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Commissioner of Income-tax, Bombay City Iii Vs. Pruthivi Trust - Court Judgment

LegalCrystal Citation
SubjectDirect Taxation
CourtMumbai High Court
Decided On
Case NumberIncome-tax Reference No. 51 of 1967
Judge
Reported in[1980]124ITR488(Bom)
ActsIncome Tax Act, 1961 - Sections 2(15), 4(3), 11 and 11(1); Income Tax Act, 1922 - Sections 4(3)
AppellantCommissioner of Income-tax, Bombay City Iii
RespondentPruthivi Trust
Appellant AdvocateR.J. Joshi, Adv.
Respondent AdvocateV.H. Patil, Adv.
Excerpt:
direct taxation - exemption - sections 2 (15), 4 (3), 11 and 11 (1) of income tax act, 1961 and section 4 (3) of income tax act, 1922 - whether claim of assessee for exemption under section 4 (3) (i) for assessment years 1958-59 to 1961-62 and under section 11 (1) for assessment years 1962-63 and 1963-64 with reference to income from business carried on by trust in which processes held under trust are exploited is proper - prior to amendment of trust deed dated 12.07.1955 by introduction of clause 2 (j) when trustees carried on business in relevant years corresponding to assessment 1958-59 and 1959-60 income derived from such business cannot be regarded as income derived from property held under trust - clause 2 (j) was in operation for all assessment year from 1960-61 onwards - property.....kantawala, c.j.1. at the instance of the revenue the following question is referred to us for our determination : 'whether, on the facts and in the circumstances of the case, the claim of the assessee for exemption under section 4(3)(i) of the indian income-tax act, 1922, for the assessment years 1958-59 to 1961-62 and under section 11(1) of the income-tax act, 1961, for the assessment years 1962-63 and 1963-64 with reference to the income from a business carried on by the trust in which certain processes held under trust are exploited is proper ?' 2. the relevant previous years for the assessment years in question are calendar years 1957, 1958, 1959, 1960, 1961 and 1962. m. a. chaudary had obtained certain patents in respects of certain inventions made by him. he also held 45 shares of.....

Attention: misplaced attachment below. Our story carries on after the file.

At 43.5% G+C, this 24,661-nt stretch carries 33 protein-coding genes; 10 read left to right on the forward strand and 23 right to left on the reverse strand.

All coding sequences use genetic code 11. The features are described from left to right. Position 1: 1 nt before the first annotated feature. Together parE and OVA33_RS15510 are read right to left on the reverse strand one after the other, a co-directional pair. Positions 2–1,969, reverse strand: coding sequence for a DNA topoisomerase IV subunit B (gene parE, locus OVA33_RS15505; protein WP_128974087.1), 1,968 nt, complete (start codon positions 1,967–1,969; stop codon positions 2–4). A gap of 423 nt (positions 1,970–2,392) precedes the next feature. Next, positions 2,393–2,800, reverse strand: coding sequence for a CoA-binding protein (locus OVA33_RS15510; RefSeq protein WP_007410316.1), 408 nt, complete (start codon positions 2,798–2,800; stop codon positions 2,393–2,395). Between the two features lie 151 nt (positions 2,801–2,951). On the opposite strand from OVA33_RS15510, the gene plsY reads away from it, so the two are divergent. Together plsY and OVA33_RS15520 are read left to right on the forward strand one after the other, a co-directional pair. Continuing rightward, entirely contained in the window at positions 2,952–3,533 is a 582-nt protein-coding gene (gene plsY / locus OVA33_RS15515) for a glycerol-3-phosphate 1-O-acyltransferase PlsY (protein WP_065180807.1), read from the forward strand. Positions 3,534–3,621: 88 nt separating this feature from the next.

Judgment:

Kantawala, C.J.

1. At the instance of the revenue the following question is referred to us for our determination :

'Whether, on the facts and in the circumstances of the case, the claim of the assessee for exemption under section 4(3)(i) of the Indian Income-tax Act, 1922, for the assessment years 1958-59 to 1961-62 and under section 11(1) of the Income-tax Act, 1961, for the assessment years 1962-63 and 1963-64 with reference to the income from a business carried on by the trust in which certain processes held under trust are exploited is proper ?'

2. The relevant previous years for the assessment years in question are calendar years 1957, 1958, 1959, 1960, 1961 and 1962. M. A. Chaudary had obtained certain patents in respects of certain inventions made by him. He also held 45 shares of Rs. 10 each in M/s. Millers Ltd. On July 12, 1955, M. A. Chaudary created a trust in respect of the shares, patents, inventions and designs and other properties referred to therein for the objects therein specified. The relevant part of the trust deed provided as under :

'1. That the trustees shall hold the said shares, patents, inventions and designs and all the patents, inventions and designs that may hereafter be donated to the trustees and all other donations, contributions, additions, profits, royalties, income, dividend, interest, accumulations and accretions thereon and/or any convention thereof and/or any investment or investments in which the said donations, contributions, additions, accumulations or accretions may from time to time be invested, hereinafter called the 'Trust Assets' upon the following trusts and subject to the following powers, agreements, declarations, terms and conditions, namely :-'

3. In sub-clause (2) thereof several objects were set out and it is common ground that they are of a charitable nature. A few days after the execution of the trust, Chaudary donated on August 22, 1955, the following inventions to the trust for their exploitation :

1. A process for manufacturing sizing softener (olein).

2. A process for manufacturing sizing antiseptic (microlin).

4. The process in item 2 above for manufacturing, sizing antiseptic was being utilised in a manufacturing business carried on by the trust. The income derived therefrom is being applied for the charitable objects set out in the indenture of trust. There was no controversy between the assessee and the taxing authorities that the invention for manufacturing sizing antiseptic was held under the trust.

5. On October 22, 1958, the indenture of trust dated July 12, 1955, was amended. We have not got before us in the papers the original indenture of trust but it is stated in the statement of case that by this amendment object 2(j) which is an under added :

'2. (j) To conduct researches in all branches of science and to develop processes and products and to manufacture and market them to raise funds for the fulfilment of the aim and objects of the trust.'

6. This amendment was in operation for all the assessment years from 1960-61 onwards.

7. For the relevant assessment years with which we are concerned the contention of the assessee was that the income of the trust from the manufacturing business carried on by it was exempt under s. 4(3)(i) of the Indian I.T. Act, 1922, for the assessment years 1958-59 to 1961-62 and under s. 11(1) of the I.T. Act, 1961, for the assessment years 1962-63 and 1963-64. This contention on behalf of the assessee was rejected by the ITO. He took the view that the business was not carried on in the course of carrying out the primary object of the trust and as such exemption should not be granted.